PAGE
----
Why Is ExxonMobil Mining Bitcoin?

One of the world’s largest energy conglomerates, ExxonMobil is primarily known for producing oil and natural gas. But recently, its name is cropping up in discussions about bitcoin. In late March, a report from CNBC revealed a new bitcoin mining operation sponsored by none other than Exxon. And while the connection between fossil fuel mining and cryptocurrency may seem tenuous, it might actually make a lot of sense. In fact, Exxon’s foray into cryptocurrency could shape up as a win-win — with benefits for both the company and the environment.

Exxon’s foray into bitcoin mining

There’s not much concrete information about ExxonMobil’s interest in bitcoin other than what investigative journalists have put together in recent months. An offhand statement on LinkedIn from a company executive and whispers of a partnership with a bitcoin mining company are the only footholds for further inquiry.

What we know for sure

Exxon’s bitcoin mining operations in North Dakota’s Bakken Shale region began in January 2021 and expanded in July. According to confidential sources, Exxon is working with Crusoe Energy Systems, a Denver-based company whose technology aims to convert flare gas from the site into energy for powering bitcoin mining servers. Sources also claim Exxon’s next venture into bitcoin mining may occur in Alaska, Nigeria, Argentina, Guyana, or Germany.

ExxonMobil has declined to comment and continues to remain tight-lipped about any association with bitcoin. There are no quantifiable reports about the size of the operation, its specific location, or the nature of the company’s investment.

A digital solution to flare gas concerns?

The link between ExxonMobil and bitcoin mining comes down to the practice of gas flaring, which occurs when natural gas is inadvertently released during the drilling process and burned off to reduce greenhouse emissions. It represents a significant waste of resources.

Instead of flaring gas, Exxon is exploring a way to capture and use it as energy for on-site bitcoin mining. This could help eliminate methane emissions by combusting 100% of the gas to power bitcoin mining computers. This is where Exxon’s partnership with Crusoe comes in. If and when Exxon accidentally taps a gas repository, Crusoe hauls out containers to capture it.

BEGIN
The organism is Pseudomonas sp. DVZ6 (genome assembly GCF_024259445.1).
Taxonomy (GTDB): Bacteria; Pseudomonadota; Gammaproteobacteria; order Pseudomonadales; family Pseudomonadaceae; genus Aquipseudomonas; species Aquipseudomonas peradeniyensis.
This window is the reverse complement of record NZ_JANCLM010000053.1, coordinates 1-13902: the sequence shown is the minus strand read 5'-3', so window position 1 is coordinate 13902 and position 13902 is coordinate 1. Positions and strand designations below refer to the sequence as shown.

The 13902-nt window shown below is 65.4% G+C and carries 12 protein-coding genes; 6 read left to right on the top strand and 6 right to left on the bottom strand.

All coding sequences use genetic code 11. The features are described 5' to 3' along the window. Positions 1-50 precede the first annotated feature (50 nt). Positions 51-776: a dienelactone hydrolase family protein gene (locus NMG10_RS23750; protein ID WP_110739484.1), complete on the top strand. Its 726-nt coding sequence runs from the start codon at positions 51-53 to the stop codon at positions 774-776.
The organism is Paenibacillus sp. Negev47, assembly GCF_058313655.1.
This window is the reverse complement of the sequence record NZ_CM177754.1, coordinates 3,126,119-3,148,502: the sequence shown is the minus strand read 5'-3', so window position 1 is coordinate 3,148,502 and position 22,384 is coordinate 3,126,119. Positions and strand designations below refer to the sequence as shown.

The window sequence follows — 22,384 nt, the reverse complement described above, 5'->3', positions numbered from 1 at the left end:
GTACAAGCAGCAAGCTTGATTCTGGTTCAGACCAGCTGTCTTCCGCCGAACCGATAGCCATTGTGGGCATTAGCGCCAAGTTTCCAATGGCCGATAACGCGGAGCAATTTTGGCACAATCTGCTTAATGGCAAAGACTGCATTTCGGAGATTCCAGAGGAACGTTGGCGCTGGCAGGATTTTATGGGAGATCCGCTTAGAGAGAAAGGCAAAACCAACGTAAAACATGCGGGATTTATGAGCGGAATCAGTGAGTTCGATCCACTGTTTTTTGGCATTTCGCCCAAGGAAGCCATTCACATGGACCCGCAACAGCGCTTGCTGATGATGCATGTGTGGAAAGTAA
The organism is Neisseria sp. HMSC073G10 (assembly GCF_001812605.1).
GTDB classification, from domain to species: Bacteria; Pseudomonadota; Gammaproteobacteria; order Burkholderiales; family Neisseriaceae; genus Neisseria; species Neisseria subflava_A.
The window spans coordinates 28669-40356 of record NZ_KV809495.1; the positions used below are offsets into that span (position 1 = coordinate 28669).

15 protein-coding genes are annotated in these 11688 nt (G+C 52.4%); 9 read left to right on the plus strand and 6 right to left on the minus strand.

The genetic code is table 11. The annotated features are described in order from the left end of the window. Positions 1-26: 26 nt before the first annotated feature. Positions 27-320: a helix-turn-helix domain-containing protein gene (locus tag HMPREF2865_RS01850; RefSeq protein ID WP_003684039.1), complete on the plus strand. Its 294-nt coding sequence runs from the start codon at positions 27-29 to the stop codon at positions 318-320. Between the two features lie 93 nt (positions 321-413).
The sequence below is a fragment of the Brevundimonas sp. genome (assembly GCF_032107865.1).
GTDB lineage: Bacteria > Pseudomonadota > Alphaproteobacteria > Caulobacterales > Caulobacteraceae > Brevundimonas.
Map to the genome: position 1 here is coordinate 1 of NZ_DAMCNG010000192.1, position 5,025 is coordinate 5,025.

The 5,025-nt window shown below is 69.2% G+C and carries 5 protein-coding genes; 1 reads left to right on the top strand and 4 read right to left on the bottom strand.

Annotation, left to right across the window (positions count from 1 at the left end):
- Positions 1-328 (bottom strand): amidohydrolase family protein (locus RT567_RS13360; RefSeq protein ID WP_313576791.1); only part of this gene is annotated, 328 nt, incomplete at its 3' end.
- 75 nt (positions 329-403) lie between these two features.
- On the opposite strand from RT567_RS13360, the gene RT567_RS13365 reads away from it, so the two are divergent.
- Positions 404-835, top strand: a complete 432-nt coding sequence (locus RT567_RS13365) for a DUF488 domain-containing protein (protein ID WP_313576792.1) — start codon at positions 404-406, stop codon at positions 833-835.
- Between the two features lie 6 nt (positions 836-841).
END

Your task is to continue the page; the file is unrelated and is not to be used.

This innovative solution for flare gas capture is likely the result of Exxon’s quest to deliver on environmental goals. The company joined the World Bank’s “Zero Routine Flaring by 2030” initiative in early March, and on-site bitcoin mining could theoretically help reach that goal. The oil giant could also generate profit via cryptocurrency.

“This is just a great way to bring that demand to the wasted energy and solve two problems at once,” said Crusoe Energy Systems President Cully Cavness, “Solve the energy appetite of bitcoin and solve the stranded energy, flare gas problem for the energy industry.”

Looking ahead at crypto mining and the energy industry

Crypto mining presents a potential opportunity for the oil and gas industry, and Exxon isn’t the only company exploring that potential. Houston-based ConocoPhillips has also explored bitcoin mining opportunities in North Dakota’s Bakken shale region. While confirming its program, ConocoPhillips has also remained cryptic about specifics, possibly for fear of backlash from environmental groups.

While it offers a potential solution to gas flaring, some groups argue crypto mining is an ecologically devastating way to utilize energy. With the popularity of cryptocurrency, and Exxon’s plans to decrease harmful emissions, crypto mining could prove beneficial, but until the company offers more information, potential results are only speculation.

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